Not “horse-chestnuts”!—American chestnuts disappeared from Maine’s forest so long ago that very few people alive today ever knew them. The only “chestnuts” that most people know are “horse-chestnuts”, which are not really chestnuts, but rather a “buckeye”. Horse-chestnuts are not related to American chestnuts, are native to Europe, they are commonly planted in Maine towns, they bloom large clusters of sweetly fragrant white flowers in spring, they have a single large inedible nut inside a prickly husk, and the wood is not valuable.
American chestnuts are native to forests of eastern US, bloom in July, have three sweet nuts inside very needly burs (like a sea urchin), and their wood is straight, rot-resistant, and has many valuable applications.
One of the Maine Chapter’s first priorities upon formation was to catalog all of the remaining native chestnut trees in Maine, and then preserve genes from as many of these as possible by collecting seeds or grafting. As raw material for our inventory we had a list of about 100 trees collected by Doug Stark during his career with the Maine Forest Service, most of which had not been observed or updated since about 1980. After 15 years, our list has grown to over 200 locations. Every year we learn that some of these have died and some new ones are reported.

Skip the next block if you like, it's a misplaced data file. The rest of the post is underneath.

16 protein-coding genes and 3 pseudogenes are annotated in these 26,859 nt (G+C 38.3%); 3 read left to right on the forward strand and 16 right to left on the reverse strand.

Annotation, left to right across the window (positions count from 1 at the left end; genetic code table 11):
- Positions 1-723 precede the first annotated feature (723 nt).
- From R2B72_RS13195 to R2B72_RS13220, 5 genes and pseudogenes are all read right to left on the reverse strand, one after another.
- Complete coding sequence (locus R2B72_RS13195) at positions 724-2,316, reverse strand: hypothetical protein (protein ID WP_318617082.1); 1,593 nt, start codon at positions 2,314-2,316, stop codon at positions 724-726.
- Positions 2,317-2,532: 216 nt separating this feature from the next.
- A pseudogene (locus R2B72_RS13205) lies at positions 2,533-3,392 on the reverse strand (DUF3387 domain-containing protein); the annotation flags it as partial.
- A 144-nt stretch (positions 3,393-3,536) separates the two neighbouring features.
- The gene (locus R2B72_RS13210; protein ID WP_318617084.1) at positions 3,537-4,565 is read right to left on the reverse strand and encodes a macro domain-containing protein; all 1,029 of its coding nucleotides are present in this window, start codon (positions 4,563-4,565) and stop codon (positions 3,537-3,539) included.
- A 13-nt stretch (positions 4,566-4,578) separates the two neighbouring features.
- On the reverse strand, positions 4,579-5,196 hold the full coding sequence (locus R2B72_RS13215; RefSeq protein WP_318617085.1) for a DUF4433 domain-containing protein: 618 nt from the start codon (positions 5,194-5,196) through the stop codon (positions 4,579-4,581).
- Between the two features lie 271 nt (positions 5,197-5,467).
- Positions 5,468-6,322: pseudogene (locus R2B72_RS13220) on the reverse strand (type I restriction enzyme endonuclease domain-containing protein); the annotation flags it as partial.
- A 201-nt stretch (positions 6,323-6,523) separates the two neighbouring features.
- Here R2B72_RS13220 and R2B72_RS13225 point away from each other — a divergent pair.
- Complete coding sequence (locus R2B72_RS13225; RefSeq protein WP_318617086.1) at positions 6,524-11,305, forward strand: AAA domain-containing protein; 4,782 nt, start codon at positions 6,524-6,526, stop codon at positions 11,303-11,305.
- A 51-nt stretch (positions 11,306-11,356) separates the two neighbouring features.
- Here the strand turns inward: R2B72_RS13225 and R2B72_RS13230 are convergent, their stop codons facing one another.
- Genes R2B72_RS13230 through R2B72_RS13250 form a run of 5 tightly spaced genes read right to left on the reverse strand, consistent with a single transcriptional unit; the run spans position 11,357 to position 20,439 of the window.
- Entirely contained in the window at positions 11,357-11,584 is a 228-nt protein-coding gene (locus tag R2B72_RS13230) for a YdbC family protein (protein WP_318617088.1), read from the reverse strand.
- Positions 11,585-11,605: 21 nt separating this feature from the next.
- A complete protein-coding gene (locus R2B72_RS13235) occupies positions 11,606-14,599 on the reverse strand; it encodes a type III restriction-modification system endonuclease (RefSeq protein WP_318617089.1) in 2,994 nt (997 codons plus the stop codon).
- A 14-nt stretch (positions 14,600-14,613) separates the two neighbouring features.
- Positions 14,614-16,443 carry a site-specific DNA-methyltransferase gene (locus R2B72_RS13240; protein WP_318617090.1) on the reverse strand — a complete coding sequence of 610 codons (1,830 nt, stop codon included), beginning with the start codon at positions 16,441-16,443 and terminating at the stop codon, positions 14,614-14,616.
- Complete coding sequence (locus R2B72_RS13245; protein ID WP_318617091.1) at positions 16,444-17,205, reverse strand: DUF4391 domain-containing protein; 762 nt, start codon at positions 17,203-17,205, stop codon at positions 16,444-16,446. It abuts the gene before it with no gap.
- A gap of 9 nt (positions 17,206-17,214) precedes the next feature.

The Maine Chapter’s very own Roger Willby has researched the pre-blight extent of American chestnut trees in Maine, and has written this informative article on the topic, complete with maps. Click here to read more.
In order to have a safe repository for the remaining chestnut genes in Maine, we established a partnership with Viles Arboretum in Augusta (formerly Pine Tree State Arboretum). The Viles Chestnut Collection (click here to find out more) has over 100 chestnut trees grown from seed that the Maine Chapter has collected from several dozen of the remaining productive chestnuts in Maine.